Whenever I try some new piece of software, I try to keep all the requirements as close to each other as possible using tools like chruby, nvm, virtualenv, etc. Docker is a great way of achieving this. Its not just for containing individual service deployments, but it can contain a single tool just as well.
Jekyll publishes a Docker container which:
…provides an isolated Jekyll instance with the latest version of Jekyll and a bunch of nice stuff to make your life easier when working with Jekyll…
Let’s put it to work and create a place for your GitHub Pages:
mkdir -p ~/ws/pages cd ~/ws/pages docker pull jekyll/jekyll docker run --rm --label=jekyll \ --volume=$HOME/ws/pages:/srv/jekyll \ -it -p 127.0.0.1:4000:4000 jekyll/jekyll \ jekyll new . git init git add --all git commit --message "jekyll new'
Configure Jekyll by editing the
_config.yml file. Make sure to set
https://$USER.github.io. By default your GitHub Pages site will be HTTPS
only. If your jekyll config is set to HTTP, your site will not be able to find
its own files and probably appear without any styling.
Jekyll can also serve your pages locally.
docker run --rm --label=jekyll --volume=$PWD:/srv/jekyll \ -it -p 127.0.0.1:4000:4000 jekyll/jekyll jekyll serve --drafts
Keep this command open in a separate terminal, it will watch your Jekyll directory for changes and keep the local site up-to-date. You can browse your site at localhost:4000
You should now have a working Jekyll site which we’ll test by writing a draft article:
mkdir -p $HOME/ws/pages/_drafts cat > $HOME/ws/pages/_drafts/my-first-post.md << EOF --- layout: post --- # Work in Progress This will be a great post! EOF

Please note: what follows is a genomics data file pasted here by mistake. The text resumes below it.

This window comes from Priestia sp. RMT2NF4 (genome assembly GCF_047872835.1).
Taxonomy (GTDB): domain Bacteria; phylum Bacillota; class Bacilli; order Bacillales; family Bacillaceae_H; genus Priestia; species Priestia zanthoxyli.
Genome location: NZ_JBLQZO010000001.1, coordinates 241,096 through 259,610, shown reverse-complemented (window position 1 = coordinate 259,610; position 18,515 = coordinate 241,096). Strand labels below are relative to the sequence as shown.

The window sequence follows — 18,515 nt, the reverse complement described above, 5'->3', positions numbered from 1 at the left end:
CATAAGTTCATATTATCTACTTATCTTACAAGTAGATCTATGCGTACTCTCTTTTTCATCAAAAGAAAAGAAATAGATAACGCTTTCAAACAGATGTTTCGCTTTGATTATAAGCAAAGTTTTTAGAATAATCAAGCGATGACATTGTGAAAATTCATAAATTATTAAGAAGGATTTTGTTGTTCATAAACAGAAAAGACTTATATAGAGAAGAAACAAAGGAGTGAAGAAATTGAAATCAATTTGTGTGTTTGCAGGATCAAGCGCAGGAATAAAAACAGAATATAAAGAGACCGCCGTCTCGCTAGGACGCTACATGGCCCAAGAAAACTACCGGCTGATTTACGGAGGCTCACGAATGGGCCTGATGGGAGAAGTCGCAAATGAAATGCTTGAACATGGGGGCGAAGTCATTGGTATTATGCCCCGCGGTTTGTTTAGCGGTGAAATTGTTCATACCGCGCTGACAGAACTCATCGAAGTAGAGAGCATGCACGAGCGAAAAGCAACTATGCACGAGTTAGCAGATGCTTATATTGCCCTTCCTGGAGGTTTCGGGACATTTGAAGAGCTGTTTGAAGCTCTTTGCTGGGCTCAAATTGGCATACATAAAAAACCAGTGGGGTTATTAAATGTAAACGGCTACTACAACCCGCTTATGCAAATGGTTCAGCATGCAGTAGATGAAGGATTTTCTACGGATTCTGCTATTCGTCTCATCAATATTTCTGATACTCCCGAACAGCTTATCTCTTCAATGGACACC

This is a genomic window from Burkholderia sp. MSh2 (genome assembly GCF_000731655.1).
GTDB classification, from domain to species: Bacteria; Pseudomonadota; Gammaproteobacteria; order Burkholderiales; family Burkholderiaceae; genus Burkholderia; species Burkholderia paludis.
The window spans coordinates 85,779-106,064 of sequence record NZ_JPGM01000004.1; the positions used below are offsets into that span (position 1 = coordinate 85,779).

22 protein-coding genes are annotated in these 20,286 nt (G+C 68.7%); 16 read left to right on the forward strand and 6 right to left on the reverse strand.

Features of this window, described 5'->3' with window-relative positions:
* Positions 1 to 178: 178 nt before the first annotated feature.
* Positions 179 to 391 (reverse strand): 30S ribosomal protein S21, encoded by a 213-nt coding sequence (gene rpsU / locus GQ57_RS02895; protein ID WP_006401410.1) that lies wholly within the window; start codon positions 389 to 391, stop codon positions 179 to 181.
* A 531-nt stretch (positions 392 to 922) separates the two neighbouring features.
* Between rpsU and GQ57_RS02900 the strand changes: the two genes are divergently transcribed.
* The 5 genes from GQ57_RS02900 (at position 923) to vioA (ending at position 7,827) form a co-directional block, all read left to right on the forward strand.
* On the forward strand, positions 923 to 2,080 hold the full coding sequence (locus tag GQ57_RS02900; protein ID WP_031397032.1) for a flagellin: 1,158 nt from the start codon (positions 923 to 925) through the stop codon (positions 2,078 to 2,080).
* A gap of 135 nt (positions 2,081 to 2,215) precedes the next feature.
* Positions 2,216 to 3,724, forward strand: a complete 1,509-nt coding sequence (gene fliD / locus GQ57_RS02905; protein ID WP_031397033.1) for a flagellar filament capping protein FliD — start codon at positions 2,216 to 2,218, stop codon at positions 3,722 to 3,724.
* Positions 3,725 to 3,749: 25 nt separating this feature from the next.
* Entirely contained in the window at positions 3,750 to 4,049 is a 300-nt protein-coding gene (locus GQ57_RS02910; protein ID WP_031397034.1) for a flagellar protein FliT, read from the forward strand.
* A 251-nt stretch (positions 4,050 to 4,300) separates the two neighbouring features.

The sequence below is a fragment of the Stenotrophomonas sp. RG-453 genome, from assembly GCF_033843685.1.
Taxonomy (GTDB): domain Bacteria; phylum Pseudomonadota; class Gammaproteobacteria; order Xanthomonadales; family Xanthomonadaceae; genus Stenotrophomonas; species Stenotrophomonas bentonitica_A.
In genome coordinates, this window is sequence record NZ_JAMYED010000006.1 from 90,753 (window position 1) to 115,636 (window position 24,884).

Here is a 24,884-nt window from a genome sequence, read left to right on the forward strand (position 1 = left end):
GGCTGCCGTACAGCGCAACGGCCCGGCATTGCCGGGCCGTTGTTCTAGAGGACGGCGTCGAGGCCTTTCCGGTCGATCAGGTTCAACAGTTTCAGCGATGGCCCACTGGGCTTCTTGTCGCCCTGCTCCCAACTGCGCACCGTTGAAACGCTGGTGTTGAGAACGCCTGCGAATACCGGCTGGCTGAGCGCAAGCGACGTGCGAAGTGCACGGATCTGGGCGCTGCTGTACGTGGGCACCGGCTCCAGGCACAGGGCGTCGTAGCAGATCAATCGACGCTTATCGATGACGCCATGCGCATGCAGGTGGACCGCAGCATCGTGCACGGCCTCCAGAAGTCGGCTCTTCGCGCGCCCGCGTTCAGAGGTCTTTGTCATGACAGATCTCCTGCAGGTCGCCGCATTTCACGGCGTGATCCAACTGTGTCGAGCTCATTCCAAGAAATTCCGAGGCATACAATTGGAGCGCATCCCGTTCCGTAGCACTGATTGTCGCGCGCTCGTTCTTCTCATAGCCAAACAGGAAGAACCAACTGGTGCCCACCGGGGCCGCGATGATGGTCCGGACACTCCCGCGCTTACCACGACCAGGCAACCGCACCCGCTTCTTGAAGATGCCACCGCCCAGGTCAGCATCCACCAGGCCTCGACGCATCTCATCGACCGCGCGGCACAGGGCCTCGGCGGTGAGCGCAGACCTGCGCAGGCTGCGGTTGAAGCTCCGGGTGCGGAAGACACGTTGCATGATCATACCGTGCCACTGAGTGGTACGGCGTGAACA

Draft articles will appear at the top of your articles. You should now see some activity in the Jekyll terminal and your site should contain the draft article when you refresh.
Publishing to Github
There are two ways of publishing your site. The easiest is to let GitHub do all
the work and simply push your Jekyll site directly to your
username.github.io repository. GitHub will serve the generated site at
First, let’s finish our article:
echo "And now it is..." >> $HOME/ws/pages/_drafts/my-first-post.md mv _drafts/my-first-post.md _posts/$(date +%Y-%m-%d)-my-first-post.md
If you commit your changes and push to the
master branch of your repository
then your post should now be visible at GitHub.
git commit -a -m 'finished my first post' git remote add origin firstname.lastname@example.org:$USER/$USER.github.io git push -u origin master
Publishing a generated site to GitHub
GitHub does not support all plugins and/or markdown dialects. Because of this you might want to publish a static site to github.
Create a github repository called
username.github.io and clone it into the
_github directory. The github checkout is intentionally kept in a separate
directory (i.e. not
_site) because at some point I will accidentally
publish my drafts to github…
cd $HOME/ws/pages git clone email@example.com:$USER/$USER.github.io _github echo _github >> .gitignore docker run --rm --label=jekyll \ --volume=$PWD:/srv/jekyll \ -it -p 127.0.0.1:4000:4000 jekyll/jekyll \ jekyll build --destination _github cd _github git add --all git commit -m 'published my first post' git push
Your post should now be visible at GitHub.
Google Analytics and Comments
By default Jekyll uses the Minima theme and
it supports precisely the two things I wanted on my blog: google analytics and
comments. All you need to do is register your site at those two sites and add a
config entry for each in your